Tummy time is an important way for your child to build up the muscles in their neck that will eventually be used to support themselves when they reach other milestones.
As soon as you have your little one in the comfort of your home, you will most likely hear a lot about the ever-important tummy time. But how important is it and what happens if your baby doesn’t want a bar of it?
What is Tummy Time?
Tummy time is essentially just a cutesied-up phrase for placing bub on their stomach. Tummy time is designed to help baby build up the strength in their neck and upper body for activities such as crawling, lifting their head and standing later down the track.
When should I start Tummy Time with My Baby?
Experts suggest starting tummy time a week or two after birth. At first, you can expect your baby to only want to do it for a couple of minutes, if that. The best way to begin is when your baby is still a newborn and do tummy time on your stomach, lying chest to chest. You may find that they try to lift their head to see you or squirm up your chest to be closer to you.
How long should Tummy Time be?
For the first couple of weeks, tummy time will only be for 1 or 2 minutes. Make it part of your baby’s awake routine. Place them on their tummy for a couple of minutes during their awake/alert time. Increase this to 15 minutes per day over the upcoming weeks.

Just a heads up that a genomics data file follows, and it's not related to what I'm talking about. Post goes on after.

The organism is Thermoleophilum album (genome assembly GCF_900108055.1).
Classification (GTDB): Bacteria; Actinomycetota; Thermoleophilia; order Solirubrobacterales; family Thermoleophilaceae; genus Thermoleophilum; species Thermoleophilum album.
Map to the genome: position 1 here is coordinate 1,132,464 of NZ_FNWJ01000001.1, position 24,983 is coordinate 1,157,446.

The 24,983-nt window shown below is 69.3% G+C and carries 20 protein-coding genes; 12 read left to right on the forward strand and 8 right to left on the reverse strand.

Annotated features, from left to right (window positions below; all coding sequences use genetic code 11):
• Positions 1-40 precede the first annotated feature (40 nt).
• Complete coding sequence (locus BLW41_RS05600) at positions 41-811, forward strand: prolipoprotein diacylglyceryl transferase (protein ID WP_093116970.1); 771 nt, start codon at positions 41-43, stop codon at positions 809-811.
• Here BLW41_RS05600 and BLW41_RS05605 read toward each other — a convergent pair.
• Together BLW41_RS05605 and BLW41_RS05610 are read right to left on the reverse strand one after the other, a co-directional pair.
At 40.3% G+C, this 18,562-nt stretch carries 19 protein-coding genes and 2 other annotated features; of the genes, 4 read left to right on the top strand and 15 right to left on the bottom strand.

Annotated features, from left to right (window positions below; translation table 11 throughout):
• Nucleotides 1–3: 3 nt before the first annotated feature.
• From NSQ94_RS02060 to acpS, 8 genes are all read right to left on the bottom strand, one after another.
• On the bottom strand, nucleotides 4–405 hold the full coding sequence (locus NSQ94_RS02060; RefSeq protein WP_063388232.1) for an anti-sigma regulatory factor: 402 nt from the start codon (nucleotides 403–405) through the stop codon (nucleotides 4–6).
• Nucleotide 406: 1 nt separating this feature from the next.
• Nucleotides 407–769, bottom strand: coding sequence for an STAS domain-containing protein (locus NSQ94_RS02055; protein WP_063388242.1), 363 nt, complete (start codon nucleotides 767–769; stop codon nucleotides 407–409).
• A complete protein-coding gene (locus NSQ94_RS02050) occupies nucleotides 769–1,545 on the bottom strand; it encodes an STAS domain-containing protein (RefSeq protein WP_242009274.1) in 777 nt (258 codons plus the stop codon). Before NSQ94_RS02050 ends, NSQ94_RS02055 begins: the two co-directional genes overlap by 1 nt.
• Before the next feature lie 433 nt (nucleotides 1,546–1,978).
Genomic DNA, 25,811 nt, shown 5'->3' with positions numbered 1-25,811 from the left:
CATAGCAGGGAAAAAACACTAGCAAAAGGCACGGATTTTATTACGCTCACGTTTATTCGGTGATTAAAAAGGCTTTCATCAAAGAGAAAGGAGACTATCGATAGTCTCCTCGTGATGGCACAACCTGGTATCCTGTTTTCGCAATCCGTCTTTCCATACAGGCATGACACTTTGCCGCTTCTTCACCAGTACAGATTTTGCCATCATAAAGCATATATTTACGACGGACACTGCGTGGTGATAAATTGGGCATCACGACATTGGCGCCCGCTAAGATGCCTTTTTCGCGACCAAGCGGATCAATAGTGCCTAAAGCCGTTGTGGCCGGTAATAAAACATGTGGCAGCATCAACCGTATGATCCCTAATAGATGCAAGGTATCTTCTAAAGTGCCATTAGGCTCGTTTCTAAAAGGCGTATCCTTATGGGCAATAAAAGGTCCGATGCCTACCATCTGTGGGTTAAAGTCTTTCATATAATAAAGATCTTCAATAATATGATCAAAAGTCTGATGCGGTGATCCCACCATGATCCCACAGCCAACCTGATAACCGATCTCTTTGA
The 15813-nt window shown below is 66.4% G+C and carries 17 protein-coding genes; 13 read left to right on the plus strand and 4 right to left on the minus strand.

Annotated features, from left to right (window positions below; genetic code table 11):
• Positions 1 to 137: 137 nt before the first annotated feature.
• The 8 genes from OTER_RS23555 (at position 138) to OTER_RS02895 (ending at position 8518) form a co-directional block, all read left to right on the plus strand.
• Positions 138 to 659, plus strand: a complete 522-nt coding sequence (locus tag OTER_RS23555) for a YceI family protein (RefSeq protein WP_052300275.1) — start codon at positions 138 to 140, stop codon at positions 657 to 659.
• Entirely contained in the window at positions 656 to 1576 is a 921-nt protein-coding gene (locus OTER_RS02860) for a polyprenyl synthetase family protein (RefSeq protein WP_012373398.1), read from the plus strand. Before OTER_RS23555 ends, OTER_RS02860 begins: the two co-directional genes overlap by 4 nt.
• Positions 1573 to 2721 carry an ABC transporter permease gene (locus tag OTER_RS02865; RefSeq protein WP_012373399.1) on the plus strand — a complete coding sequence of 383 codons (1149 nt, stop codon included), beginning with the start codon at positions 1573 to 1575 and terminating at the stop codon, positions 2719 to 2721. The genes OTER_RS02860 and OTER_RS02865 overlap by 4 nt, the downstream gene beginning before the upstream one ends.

How do I Actually do Tummy Time?
Placing your baby on their tummy is only part of tummy time. It is best if you stay with them so that they have something to focus on. As your baby gets older and is able to lift its head you can place toys close by for them to grab or look at. Lay down on the floor with your baby. Sing songs, read a story or simply make funny faces to keep them interested in remaining in this position. Make sure your baby has a soft blanket to lie on as this will keep them more comfortable in this position.
What happens if my baby hates being on their tummy?
Not all babies are going to enjoy tummy time. Some will like it for a couple of minutes before screaming for attention while others will hate it as soon as they are placed face down. Let your baby be your guide. Just be persistent. Your baby may hate tummy time in the morning but try again a little bit later. It may take them a few weeks before they feel comfortable playing on their tummy.
Some experts suggest that it is better for a baby to spend more time on their tummy than propped up in bouncers, in car seats or in other devices. However, if your baby hates being on their tummy and would prefer to look around while rocking in a swing, then don’t fret.
Another reason why tummy time is considered so important is that it can help with the baby’s skull development. Babies will spend a lot of time on their backs as this is how the baby is supposed to sleep. Because of this, many babies will develop a flat or misshapen head. Letting baby play on their tummy balances out the head position and prevents flathead.